A Sunday on La Grande Jatte is known in French as “Un Dimanche après-midi à l'Île de la Grande Jatte”. This astounding Pointillism painting is a prime exemplification of Georges Seurat art.
Created between 1884 and 1886, it is one of the most famous Georges Seurat paintings. The artwork measures approximately two by three meters in size.
Representing a group of fashionable Parisians sitting on the beautiful banks of the flowing River Seine, the painting also demonstrates Georges Seurat's new and rebellious artistic techniques. While creating his oil painting, Seurat mainly focused on the landscape. He produced several preliminary sketches of the landscape and figures before settling on the final composition. During this period, Seurat frequently sat on the banks of the river. He also spent significant time observing people, light, and society figures bathing in the French sunshine.
The Island of La Grande Jatte itself sits on the outskirts of the city of Paris. It lies in the middle of the River Seine, between the neighborhoods of Neuilly and Levallois-Perret. The island was an industry hub for many years before transforming into a bucolic public garden. When Seurat painted Sunday Afternoon, the park was a firm favorite amongst Parisian elites.
The painting also mirrors the composition of an earlier work, Bathers at Asnieres 1884, which depicts Paris’ industrial history. In this work, factory smoke and chimneys rise in the distance. However, while Seurat’s working-class bathers rest in direct sunshine, Sunday Afternoon casts each figure in shadow. Amongst fashionable Parisian society, Sundays were a time to leave the busy and sweltering Paris city center and head for the cool breeze of the many parks adjoining the River Seine.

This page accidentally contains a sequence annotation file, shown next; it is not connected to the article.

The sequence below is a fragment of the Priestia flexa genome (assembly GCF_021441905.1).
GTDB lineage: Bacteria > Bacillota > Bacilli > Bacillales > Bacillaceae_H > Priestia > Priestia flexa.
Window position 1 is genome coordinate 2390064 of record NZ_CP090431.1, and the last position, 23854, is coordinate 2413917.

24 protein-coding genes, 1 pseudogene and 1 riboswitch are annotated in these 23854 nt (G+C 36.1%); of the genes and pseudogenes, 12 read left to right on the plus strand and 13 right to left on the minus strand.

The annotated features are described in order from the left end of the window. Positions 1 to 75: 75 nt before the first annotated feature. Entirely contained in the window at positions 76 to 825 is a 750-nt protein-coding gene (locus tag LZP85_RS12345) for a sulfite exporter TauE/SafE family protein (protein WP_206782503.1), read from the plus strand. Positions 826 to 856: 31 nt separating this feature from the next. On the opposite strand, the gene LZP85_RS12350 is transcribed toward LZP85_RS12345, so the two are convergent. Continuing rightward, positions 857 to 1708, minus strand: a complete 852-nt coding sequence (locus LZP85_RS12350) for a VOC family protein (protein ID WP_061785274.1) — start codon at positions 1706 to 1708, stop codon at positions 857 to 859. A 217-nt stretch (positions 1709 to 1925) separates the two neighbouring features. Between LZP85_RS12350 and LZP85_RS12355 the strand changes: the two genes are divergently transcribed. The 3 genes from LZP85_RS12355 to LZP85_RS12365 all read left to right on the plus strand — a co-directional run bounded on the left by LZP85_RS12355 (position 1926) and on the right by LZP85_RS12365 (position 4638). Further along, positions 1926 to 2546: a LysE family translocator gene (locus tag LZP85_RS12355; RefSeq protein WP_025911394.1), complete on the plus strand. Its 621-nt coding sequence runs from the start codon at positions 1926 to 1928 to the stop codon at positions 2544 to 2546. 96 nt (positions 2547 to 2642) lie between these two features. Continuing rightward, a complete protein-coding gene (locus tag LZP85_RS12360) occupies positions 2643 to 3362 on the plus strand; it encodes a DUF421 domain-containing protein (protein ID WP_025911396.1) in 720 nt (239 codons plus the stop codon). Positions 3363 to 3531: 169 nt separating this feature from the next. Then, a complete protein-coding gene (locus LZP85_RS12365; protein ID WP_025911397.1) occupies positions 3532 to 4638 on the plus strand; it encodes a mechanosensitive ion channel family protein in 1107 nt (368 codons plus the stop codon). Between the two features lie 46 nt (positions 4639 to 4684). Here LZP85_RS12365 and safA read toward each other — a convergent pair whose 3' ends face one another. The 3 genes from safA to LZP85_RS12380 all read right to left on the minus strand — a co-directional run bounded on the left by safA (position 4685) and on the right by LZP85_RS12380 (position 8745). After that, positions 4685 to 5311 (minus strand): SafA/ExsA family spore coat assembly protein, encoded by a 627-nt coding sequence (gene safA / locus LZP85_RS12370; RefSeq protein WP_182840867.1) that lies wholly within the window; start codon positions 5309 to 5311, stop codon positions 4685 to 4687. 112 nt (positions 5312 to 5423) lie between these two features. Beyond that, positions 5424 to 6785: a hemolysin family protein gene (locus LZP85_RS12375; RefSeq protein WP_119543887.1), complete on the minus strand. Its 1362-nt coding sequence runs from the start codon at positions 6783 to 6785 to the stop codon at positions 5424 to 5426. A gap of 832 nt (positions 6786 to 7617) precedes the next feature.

Understood in this context, the young boy in the more lower-class Bathers at Asnières scene calls out to his upper-class compatriots on the opposite bank of the Seine.
Many individual characters appear in this Georges Seurat artwork, and it’s thus worth exploring each in turn.
Within the painting, Seurat depicts a fashionable couple on the right-hand side of the composition. The man wears a top hat, and the woman holds a sunshade while strolling through the park. Another well-dressed woman (situated to the left of the composition) strangely participates in a spot of river-fishing.
Other notable figures include a woman knitting, two soldiers listening to a trumpeter, and another lady sitting under the glow of an orange umbrella. While the scene appears straightforward, many characters participate in unusual activities. For instance, a woman on the right-hand side holds a monkey on a lead. In addition, the woman fishing on the riverbank references the park’s infamy as an area for prostitution among the bourgeoisie.
Even more intriguing is the small girl standing in the center of the composition. She stares directly at the viewer, inviting our response to the strange and unusual scene. Social upheaval prevailed in French society at the time (with the rise of the Industrial Revolution). With this in mind, Seurat encourages our judgment, perhaps by posing, "Should the upper classes bathe in the shade while others toil in factories on the river?